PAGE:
AUKUS: Prime Minister Anthony Albanese plays down shock US submarine call

Dan Jervis-Bardy
The Nightly
2 Min Read
Virginia-class submarines supposed to be delivered this year are running more than 30 months late.
Virginia-class submarines supposed to be delivered this year are running more than 30 months late. Credit: Aaron Bunch/AAP

Prime Minister Anthony Albanese is playing down fears a surprise US move to halve its order of nuclear-powered submarines for next year could threaten the AUKUS timeline.

The US Navy is planning to order just one Virginia-class submarine for 2025, rather than two, as its shipbuilding industry is stretched to capacity.

The planned cut is potentially significant for Australia because its hopes of buying Virginia-class submarines from the US hinge on the Americans speeding up production of the ships.

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Australia is planning to purchase at least three of the US-made submarines from 2032 under a major part of the AUKUS pact.

The announcement overshadowed the 12-month anniversary of Mr Albanese joining US President Joe Biden and UK Prime Minister Rishi Sunak in San Diego to unveil the roadmap for the nuclear submarine agreement.

Asked if the proposed cut - detailed in the Biden Administration’s budget request to Congress - would affect Australia’s planned purchase of US submarines, Mr Albanese responded: “No”.

“Our plans are very clear going forward. We have an agreement that was reached with the United States and the UK,” Mr Albanese said.

SAN DIEGO, CALIFORNIA - MARCH 13: Australian Prime Minister Anthony Albanese attends a press conference after a trilateral meeting with US President Joe Biden and British Prime Minister Rishi Sunak during the AUKUS summit  on March 13, 2023 in San Diego, California. President Biden hosts British Prime Minister Rishi Sunak and Australian Prime Minister Anthony Albanese in San Diego for an AUKUS meeting to discuss the procurement of nuclear-powered submarines under a pact between the three nations. (Photo by Leon Neal/Getty Images)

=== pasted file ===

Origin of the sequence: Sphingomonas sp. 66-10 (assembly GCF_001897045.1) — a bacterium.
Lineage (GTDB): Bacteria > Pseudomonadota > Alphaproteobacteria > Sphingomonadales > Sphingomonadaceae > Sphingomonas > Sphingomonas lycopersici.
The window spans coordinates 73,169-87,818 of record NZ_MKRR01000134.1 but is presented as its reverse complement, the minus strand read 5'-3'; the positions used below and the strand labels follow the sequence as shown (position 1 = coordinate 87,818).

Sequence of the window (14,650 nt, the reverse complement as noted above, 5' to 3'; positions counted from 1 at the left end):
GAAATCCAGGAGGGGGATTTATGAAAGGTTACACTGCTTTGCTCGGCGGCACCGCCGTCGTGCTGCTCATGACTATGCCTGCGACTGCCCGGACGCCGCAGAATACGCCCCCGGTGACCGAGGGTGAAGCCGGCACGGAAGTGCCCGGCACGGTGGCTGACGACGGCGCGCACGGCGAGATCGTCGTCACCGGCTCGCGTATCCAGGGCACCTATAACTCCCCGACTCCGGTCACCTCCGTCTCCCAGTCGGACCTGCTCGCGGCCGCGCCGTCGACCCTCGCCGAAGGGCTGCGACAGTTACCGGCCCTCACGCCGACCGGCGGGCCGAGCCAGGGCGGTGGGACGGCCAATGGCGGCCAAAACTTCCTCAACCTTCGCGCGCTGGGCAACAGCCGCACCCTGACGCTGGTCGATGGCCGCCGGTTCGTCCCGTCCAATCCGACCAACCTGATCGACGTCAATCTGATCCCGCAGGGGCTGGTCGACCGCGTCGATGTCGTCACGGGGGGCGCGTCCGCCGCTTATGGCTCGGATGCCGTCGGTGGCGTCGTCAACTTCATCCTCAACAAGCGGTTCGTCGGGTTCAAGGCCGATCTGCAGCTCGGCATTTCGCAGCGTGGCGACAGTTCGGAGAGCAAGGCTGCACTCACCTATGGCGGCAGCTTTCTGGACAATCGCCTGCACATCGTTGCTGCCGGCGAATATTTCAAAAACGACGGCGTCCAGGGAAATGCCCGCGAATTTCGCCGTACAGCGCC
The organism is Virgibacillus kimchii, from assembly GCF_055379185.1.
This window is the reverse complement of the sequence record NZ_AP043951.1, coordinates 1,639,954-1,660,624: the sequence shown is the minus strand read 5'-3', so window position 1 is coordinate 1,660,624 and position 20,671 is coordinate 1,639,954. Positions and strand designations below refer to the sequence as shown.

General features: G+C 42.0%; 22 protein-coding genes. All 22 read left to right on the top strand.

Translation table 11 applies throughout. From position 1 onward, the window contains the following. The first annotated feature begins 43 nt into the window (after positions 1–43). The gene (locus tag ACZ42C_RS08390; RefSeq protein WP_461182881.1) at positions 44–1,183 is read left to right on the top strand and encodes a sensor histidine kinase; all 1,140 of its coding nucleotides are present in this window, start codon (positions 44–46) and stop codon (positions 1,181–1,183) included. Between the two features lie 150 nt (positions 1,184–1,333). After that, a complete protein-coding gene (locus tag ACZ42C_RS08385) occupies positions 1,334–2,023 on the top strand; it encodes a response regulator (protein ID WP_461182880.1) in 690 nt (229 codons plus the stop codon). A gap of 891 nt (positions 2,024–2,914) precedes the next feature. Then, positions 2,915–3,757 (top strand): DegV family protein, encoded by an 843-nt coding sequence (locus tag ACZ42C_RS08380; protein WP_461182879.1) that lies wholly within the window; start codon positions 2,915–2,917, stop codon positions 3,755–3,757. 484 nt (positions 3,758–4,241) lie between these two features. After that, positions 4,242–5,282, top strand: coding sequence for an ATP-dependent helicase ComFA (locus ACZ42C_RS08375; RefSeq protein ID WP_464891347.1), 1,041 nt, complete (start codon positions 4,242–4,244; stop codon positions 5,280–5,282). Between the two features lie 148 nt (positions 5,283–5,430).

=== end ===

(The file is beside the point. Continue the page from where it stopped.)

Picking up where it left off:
SAN DIEGO, CALIFORNIA - MARCH 13: Australian Prime Minister Anthony Albanese attends a press conference after a trilateral meeting with US President Joe Biden and British Prime Minister Rishi Sunak during the AUKUS summit on March 13, 2023 in San Diego, California. President Biden hosts British Prime Minister Rishi Sunak and Australian Prime Minister Anthony Albanese in San Diego for an AUKUS meeting to discuss the procurement of nuclear-powered submarines under a pact between the three nations. (Photo by Leon Neal/Getty Images) Credit: Leon Neal/Getty Images

Mr Albanese noted US Congress last year passed legislation allowing its submarines to be sold to Australia.

Defence Minister Richard Marles said the Federal Government was well aware of the pressures in the US shipbuilding industry when it agreed to the AUKUS timeline.

Mr Marles pointed out the US budget request also included $11 billion to bolster the industrial base over the next five years, which would speed up production of Virigina-class submarines.

The Federal Government is also tipping $3 billion into the US submarine industry to help it ramp up production.

Defence expert Peter Dean — who helped write the landmark Defence Strategic Review — said the plan to halve the order of Virginia-Class submarines sent a “really bad message” to Australia and its allies.

But Professor Dean was confident Congress would ultimately approve funding for a second ship, describing the initial request as the “Biden Administration playing a game of chicken in an election year”.

Liberal leader Peter Dutton was confident the AUKUS pact would survive any short-term setbacks.

“There will be difficulties from time to time, either at the US end, or the Australian end, or the UK end, but they will be ironed out because in the end, our three countries coming together make us stronger than if we stand apart,” Mr Dutton said.

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